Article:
The bridge over the stream circled was squeezed down to one lane because they couldn't be arsed fixing it properly. Now 2 roads worth of two lane traffic have been funneled through this ridiculous piece of Irish road infrastructure idiocy.

    There was never a problem with the actual road surface there, it was just blocks of stone kept falling off the wall on one side.

    I predicted it would cause accidents when they first did it and it and was right. A year or two ago I had to divert because there had been a 100% predicatable head on collision, and I doubt that was the only one there have been. All the motorists fault of course, never the road engineers or penny pinchers.

    I don't know how people can blithely defend this sort of crap - 'ah sure, to be fair, it's the republic of retardistan we be living in, not the country having the highest surplus in the EU last year (€10B)'.

    People literally dying on trolleys at LRH with apalling regularity and not one person makes a peep about building a properly sized replacemnt for that shambolic rabbit warren that is 200-300 beds short for the last 20+ years.

    Needless head on collisions, needless deaths. Great little first world country.

  • Moderators, Science, Health & Environment Moderators Posts: 4,977 Mod ✭✭✭✭spacetweek

    This isn’t a thread about trolleys in a Limerick hospital. Stay on topic please.

  • Registered Users Posts: 144 ✭✭Mrs Dempsey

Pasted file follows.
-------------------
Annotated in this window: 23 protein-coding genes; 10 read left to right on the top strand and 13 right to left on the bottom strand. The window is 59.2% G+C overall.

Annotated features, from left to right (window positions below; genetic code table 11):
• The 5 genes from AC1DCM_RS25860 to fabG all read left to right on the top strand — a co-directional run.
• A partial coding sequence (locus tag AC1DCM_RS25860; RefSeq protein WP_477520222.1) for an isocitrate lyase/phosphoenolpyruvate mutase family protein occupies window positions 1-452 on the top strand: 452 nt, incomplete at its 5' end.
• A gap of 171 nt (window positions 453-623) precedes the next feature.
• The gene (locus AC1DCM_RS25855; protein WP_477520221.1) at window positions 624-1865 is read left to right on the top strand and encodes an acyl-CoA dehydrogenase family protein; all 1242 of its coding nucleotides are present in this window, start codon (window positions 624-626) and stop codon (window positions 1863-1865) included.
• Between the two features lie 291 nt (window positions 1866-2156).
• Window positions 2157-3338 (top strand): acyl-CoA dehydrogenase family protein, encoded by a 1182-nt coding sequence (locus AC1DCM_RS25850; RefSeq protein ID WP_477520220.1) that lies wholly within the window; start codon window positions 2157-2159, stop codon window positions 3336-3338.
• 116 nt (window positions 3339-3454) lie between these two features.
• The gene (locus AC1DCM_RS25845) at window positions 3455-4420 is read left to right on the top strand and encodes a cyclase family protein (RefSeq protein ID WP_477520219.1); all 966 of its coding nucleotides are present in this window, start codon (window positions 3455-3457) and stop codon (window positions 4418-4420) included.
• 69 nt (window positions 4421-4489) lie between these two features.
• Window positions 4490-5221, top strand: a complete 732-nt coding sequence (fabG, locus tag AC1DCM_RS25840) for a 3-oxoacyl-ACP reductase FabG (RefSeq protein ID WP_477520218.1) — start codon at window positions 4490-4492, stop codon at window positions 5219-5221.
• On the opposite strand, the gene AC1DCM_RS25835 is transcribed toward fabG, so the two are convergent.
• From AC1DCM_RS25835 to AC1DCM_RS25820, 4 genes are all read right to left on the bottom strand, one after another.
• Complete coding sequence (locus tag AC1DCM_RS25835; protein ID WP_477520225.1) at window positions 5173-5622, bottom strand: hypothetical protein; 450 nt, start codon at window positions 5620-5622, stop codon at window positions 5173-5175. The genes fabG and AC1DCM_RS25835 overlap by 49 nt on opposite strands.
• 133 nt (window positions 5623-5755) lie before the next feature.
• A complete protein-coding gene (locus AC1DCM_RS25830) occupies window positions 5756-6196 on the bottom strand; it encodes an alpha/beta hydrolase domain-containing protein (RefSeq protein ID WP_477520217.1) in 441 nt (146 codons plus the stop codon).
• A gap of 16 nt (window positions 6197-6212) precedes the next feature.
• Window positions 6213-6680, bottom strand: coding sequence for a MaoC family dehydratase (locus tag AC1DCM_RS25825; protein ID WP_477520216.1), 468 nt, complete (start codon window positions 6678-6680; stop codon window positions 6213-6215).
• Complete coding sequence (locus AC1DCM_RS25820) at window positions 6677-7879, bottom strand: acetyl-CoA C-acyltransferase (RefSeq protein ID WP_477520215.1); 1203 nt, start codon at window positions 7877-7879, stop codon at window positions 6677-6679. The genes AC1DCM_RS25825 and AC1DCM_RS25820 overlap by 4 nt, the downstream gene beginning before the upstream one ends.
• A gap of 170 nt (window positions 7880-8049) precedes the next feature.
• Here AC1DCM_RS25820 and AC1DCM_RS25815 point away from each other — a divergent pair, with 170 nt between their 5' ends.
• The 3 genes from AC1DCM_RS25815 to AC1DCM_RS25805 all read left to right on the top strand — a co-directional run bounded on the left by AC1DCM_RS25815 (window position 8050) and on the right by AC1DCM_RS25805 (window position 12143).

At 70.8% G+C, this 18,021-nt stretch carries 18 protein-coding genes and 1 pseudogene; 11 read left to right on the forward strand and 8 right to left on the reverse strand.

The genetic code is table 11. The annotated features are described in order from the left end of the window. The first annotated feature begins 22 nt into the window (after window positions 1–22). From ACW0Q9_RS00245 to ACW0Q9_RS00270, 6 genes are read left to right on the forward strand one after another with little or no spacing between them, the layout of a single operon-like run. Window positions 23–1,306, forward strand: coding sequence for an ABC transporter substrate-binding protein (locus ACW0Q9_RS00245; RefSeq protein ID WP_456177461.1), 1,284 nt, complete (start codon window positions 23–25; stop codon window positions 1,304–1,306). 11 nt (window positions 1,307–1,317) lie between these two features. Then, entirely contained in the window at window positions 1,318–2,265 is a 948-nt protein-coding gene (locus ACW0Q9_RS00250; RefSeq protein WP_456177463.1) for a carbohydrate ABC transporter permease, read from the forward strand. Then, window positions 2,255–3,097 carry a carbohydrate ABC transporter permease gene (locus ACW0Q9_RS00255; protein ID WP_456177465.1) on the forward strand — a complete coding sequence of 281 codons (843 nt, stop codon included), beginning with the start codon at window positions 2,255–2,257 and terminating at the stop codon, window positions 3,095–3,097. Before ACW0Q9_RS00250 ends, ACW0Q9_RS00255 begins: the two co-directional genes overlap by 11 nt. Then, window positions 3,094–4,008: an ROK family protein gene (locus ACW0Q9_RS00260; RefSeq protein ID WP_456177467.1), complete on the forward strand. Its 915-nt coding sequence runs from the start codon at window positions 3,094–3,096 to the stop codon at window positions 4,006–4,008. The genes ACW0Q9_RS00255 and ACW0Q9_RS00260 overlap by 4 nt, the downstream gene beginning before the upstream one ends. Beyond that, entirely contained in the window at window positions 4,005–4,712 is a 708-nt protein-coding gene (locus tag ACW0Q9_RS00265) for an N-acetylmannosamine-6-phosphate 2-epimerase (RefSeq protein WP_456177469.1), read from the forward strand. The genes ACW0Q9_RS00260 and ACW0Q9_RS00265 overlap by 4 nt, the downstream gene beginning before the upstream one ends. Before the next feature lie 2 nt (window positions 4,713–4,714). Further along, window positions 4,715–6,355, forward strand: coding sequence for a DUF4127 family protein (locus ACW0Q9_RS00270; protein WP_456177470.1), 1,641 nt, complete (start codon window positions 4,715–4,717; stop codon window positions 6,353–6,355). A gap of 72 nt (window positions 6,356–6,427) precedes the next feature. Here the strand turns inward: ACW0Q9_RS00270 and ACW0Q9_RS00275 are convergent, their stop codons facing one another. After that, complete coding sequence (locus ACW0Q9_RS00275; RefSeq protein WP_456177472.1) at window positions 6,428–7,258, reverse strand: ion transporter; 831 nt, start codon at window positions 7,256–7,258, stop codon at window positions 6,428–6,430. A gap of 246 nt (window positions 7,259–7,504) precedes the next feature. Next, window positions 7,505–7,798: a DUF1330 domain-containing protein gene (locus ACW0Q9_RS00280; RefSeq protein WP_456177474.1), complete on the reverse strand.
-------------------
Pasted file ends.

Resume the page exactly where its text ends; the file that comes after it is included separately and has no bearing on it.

"Now 2 roads worth of two lane traffic have been funneled through this ridiculous piece of Irish road"

    4 lanes? I'm lost - really lost.

    Luckily this piece of road is not near Glenamaddy - 4 roads & all of that. 😉

  • Registered Users Posts: 6,768 ✭✭✭Pete_Cavan

    I presume that he is counting the R494 as two of the lanes, in addition to the R496 itself. It is obviously complete nonsense

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  • Registered Users Posts: 19,901 ✭✭✭✭cnocbui

    Explain what you consider to be nonsensical about the argument.

    If you have 4 doors at a sporting venue, and you lock 3 of them, does that not mean that the one remaining door is now accommodating the traffic flow previously handled by 4 doors?

  • Registered Users Posts: 144 ✭✭Mrs Dempsey

    Traffic lanes are not 2 way doors; they are one directional.

    Consequently your door comparison is not valid unless there are 2 exclusive entry & 2 exclusive exit doors. The stadium doors do not operate that way - they alternate as entrances @ the start of the game / show & exits @ the conclusion.

    Traffic lanes do not operate this way

  • Registered Users Posts: 19,901 ✭✭✭✭cnocbui

  • Registered Users Posts: 1,930 ✭✭✭cantalach

    Just so we’re clear:

    • The bridge is on a straight road.
    • On one side there is a sign warning that the road is going to narrow.
    • On the other side there is a yield sign.
    • This is seen on narrow old bridges all over the country.
    • You maintain that if there’s a collision the motorist isn’t at fault.

    Have I got that right?

  • Registered Users Posts: 19,901 ✭✭✭✭cnocbui